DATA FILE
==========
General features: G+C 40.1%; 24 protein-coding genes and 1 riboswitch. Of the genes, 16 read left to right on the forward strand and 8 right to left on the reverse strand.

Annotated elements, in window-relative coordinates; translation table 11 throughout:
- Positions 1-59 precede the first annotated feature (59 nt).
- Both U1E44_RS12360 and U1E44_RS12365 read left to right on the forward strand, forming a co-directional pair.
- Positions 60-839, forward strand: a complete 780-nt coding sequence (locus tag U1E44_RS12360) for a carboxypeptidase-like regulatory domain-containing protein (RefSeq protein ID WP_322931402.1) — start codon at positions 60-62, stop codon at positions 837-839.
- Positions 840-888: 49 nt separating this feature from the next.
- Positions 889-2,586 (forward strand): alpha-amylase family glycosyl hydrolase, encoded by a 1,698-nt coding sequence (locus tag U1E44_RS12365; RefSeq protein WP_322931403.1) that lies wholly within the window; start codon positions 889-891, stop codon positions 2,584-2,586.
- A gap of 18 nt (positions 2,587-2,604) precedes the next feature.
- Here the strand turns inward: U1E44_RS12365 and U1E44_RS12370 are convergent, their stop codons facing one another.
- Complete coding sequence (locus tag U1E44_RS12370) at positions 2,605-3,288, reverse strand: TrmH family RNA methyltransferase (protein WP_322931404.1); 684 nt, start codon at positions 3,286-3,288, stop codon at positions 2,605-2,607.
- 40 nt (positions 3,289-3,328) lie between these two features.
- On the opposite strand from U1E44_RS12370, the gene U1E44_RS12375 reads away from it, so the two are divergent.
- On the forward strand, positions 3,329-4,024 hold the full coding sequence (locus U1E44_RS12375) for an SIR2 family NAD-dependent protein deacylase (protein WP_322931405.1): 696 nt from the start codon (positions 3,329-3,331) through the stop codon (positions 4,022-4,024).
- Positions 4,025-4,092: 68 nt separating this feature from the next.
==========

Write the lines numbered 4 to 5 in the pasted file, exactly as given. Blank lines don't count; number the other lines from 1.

- Both U1E44_RS12360 and U1E44_RS12365 read left to right on the forward strand, forming a co-directional pair.
- Positions 60-839, forward strand: a complete 780-nt coding sequence (locus tag U1E44_RS12360) for a carboxypeptidase-like regulatory domain-containing protein (RefSeq protein ID WP_322931402.1) — start codon at positions 60-62, stop codon at positions 837-839.